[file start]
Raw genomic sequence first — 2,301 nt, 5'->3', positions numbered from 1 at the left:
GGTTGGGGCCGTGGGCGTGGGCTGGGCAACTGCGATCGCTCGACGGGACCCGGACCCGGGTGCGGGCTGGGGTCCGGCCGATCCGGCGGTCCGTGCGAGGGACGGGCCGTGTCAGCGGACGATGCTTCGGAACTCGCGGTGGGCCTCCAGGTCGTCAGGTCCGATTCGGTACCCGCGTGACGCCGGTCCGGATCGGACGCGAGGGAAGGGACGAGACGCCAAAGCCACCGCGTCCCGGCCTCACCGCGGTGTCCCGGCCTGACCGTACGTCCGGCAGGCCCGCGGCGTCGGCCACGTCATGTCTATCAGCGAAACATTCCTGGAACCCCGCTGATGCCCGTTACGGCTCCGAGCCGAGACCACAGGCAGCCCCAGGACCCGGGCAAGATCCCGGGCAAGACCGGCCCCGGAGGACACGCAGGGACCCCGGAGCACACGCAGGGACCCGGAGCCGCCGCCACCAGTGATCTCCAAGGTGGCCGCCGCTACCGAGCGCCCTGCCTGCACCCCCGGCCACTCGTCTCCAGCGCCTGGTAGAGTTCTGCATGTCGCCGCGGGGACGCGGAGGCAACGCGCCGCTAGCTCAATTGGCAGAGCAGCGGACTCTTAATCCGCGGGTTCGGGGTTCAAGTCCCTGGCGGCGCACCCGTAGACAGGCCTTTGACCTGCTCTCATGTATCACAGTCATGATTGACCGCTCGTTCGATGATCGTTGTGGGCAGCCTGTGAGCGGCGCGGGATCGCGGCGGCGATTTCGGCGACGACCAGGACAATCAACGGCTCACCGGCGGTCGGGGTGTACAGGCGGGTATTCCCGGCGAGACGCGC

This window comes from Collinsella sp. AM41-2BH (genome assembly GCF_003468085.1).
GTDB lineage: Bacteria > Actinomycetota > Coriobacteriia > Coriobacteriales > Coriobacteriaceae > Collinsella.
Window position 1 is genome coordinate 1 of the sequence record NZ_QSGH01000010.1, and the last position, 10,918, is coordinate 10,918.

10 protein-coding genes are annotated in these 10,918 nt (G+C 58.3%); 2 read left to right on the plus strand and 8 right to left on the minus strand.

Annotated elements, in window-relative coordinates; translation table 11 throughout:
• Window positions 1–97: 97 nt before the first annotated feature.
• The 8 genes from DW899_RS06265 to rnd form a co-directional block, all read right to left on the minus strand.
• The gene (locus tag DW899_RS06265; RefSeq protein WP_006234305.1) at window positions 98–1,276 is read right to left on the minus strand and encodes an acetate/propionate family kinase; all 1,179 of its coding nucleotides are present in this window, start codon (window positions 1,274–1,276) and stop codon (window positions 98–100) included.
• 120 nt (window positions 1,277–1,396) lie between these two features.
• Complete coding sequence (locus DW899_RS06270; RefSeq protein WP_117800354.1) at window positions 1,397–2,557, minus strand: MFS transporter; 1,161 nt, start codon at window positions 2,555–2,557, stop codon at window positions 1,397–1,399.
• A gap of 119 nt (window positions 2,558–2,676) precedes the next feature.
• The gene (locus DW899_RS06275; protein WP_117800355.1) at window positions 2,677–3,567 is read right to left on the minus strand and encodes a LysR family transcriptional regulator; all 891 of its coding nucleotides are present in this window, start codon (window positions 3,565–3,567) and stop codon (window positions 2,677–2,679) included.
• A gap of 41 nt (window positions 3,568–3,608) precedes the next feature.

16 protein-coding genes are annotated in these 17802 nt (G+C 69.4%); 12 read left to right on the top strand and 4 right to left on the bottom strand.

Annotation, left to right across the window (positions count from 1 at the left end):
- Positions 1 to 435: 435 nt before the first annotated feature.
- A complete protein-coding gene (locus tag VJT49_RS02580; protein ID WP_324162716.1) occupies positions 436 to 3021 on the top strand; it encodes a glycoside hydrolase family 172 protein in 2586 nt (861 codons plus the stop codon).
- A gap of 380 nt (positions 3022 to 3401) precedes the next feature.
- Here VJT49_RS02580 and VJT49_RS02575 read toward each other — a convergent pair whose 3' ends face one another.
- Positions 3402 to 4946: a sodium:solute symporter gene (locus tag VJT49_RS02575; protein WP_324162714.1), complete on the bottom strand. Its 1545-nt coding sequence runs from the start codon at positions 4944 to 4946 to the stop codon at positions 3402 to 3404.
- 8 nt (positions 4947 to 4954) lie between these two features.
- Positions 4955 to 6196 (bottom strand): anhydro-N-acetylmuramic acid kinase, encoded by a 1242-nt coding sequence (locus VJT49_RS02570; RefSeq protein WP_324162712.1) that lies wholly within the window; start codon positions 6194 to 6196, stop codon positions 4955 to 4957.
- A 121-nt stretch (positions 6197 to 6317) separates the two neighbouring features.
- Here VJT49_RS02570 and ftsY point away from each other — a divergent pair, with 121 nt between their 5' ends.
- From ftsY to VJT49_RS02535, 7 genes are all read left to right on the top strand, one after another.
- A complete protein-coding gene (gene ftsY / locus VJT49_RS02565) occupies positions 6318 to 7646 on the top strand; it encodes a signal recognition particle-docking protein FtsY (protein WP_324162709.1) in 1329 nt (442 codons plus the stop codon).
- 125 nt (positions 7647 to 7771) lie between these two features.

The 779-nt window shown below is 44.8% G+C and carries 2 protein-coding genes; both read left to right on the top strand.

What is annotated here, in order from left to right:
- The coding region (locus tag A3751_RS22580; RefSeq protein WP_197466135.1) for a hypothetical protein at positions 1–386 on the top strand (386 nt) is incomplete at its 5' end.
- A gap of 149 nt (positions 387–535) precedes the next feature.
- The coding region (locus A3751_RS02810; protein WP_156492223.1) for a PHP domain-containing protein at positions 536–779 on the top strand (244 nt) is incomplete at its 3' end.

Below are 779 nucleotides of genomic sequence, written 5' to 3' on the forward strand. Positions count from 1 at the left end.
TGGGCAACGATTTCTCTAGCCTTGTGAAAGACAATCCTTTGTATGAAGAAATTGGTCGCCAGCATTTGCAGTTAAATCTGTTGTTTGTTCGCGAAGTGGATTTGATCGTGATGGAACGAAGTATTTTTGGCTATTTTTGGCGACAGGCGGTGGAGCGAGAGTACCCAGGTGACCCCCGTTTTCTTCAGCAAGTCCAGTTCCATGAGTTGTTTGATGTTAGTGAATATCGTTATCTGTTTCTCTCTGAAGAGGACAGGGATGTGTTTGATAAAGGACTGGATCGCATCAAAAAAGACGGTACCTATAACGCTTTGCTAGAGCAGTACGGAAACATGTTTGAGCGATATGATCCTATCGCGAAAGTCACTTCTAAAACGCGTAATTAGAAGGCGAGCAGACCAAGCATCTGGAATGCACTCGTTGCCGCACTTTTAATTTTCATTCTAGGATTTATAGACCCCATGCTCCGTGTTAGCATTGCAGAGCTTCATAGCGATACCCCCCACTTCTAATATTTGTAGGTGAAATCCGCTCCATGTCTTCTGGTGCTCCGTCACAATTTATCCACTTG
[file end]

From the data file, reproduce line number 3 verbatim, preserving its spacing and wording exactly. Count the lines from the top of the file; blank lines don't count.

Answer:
This window comes from Collinsella sp. AM41-2BH (genome assembly GCF_003468085.1).